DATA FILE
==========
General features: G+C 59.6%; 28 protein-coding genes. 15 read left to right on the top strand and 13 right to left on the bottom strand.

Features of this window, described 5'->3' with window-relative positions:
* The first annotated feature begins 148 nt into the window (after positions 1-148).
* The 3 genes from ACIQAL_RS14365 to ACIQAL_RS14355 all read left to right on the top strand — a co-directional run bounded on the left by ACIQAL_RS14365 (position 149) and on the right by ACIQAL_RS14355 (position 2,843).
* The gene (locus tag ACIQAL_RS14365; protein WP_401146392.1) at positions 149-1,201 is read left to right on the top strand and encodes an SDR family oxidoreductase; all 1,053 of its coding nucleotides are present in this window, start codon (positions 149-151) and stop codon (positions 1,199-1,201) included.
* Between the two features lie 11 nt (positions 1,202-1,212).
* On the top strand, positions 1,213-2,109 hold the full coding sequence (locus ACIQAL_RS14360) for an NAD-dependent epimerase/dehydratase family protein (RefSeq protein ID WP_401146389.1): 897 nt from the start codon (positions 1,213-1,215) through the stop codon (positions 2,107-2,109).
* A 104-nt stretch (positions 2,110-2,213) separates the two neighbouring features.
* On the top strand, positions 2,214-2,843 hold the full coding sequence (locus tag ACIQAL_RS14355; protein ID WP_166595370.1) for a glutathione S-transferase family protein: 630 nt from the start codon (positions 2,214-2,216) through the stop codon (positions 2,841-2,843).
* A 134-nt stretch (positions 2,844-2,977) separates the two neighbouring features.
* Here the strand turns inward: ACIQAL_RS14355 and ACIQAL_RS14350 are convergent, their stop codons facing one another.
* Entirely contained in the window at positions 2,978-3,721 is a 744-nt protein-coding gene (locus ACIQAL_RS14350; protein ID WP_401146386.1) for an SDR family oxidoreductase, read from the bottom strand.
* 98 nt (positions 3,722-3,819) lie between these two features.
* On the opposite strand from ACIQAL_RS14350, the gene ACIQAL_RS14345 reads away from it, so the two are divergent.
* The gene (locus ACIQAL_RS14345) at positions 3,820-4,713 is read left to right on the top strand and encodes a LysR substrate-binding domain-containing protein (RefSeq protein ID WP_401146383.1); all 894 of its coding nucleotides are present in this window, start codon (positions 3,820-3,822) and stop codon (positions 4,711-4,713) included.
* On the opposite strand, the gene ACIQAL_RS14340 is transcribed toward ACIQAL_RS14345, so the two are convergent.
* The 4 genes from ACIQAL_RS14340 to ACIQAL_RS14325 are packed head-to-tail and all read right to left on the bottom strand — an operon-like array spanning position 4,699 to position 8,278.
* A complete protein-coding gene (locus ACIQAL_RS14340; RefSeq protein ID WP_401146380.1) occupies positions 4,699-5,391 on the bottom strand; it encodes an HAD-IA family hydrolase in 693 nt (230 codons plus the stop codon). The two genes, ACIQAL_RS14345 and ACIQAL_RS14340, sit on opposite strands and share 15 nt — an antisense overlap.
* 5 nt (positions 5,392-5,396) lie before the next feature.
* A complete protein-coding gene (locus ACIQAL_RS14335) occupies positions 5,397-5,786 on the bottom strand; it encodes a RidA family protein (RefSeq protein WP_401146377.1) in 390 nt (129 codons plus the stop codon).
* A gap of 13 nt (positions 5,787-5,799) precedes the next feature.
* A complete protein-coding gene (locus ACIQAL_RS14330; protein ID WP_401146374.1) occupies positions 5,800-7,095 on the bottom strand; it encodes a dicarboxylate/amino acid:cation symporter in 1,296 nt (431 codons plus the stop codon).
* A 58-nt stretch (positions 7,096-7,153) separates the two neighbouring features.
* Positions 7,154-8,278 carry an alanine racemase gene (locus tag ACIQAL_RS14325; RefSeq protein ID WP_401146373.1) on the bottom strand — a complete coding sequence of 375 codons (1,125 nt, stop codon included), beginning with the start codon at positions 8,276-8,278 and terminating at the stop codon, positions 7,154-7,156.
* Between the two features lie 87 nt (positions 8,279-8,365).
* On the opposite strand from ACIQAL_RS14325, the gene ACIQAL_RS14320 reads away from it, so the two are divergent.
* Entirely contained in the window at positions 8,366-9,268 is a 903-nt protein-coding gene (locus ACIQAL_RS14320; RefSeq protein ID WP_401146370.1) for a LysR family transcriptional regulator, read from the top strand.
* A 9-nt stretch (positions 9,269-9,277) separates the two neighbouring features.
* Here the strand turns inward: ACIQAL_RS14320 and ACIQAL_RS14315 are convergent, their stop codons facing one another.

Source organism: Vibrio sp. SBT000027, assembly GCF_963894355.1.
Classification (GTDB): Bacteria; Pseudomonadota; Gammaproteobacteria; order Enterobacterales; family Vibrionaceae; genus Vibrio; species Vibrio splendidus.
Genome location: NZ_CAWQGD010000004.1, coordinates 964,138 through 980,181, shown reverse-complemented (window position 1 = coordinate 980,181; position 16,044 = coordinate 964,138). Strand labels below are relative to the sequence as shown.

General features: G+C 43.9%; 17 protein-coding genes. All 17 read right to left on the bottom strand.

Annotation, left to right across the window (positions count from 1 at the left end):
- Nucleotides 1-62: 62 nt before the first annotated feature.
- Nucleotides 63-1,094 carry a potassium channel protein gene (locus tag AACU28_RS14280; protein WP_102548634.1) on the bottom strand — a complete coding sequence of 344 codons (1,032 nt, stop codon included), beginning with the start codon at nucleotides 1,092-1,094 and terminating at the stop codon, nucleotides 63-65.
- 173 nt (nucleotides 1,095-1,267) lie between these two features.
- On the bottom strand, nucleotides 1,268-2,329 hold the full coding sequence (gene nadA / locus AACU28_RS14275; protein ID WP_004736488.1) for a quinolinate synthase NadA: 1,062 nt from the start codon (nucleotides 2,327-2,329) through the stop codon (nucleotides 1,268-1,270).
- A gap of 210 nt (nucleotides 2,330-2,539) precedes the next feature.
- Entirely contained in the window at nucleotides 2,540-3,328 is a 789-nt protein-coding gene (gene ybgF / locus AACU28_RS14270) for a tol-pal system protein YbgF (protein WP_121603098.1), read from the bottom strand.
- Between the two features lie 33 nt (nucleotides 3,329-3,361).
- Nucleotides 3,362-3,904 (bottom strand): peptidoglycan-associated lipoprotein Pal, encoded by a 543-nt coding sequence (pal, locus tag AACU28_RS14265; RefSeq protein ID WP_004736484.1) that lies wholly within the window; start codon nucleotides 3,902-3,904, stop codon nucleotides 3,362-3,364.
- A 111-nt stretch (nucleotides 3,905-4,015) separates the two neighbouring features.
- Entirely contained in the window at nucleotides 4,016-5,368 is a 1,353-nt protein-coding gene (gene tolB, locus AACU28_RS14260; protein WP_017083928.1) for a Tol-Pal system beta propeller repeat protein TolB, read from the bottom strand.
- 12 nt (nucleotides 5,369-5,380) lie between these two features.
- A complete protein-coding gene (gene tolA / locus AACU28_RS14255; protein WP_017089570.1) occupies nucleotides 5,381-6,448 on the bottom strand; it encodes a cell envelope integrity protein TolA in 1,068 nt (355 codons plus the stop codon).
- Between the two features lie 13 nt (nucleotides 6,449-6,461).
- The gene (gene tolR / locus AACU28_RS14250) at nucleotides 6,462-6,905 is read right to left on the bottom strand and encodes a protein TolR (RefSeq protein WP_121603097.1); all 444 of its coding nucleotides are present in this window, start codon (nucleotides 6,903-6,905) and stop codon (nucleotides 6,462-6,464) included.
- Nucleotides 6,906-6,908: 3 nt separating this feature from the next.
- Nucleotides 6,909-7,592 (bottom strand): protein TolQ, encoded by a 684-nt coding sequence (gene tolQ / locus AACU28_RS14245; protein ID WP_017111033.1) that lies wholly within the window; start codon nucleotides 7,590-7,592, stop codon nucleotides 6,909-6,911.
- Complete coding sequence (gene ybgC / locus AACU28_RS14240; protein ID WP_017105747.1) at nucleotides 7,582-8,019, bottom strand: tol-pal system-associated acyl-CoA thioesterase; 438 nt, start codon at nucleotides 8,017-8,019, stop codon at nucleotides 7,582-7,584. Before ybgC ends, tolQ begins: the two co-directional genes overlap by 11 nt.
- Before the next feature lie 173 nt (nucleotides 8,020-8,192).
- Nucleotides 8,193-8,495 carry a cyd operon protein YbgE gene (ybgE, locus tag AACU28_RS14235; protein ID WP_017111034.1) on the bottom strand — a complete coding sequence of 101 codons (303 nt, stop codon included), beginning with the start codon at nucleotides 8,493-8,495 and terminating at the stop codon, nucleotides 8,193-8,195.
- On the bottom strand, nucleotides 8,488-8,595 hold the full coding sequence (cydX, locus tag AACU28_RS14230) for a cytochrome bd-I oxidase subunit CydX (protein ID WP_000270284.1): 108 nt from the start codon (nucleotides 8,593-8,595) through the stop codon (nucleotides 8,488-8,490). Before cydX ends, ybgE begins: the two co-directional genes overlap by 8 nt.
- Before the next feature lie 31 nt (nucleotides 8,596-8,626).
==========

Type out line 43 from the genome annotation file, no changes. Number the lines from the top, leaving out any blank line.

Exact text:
- A 111-nt stretch (nucleotides 3,905-4,015) separates the two neighbouring features.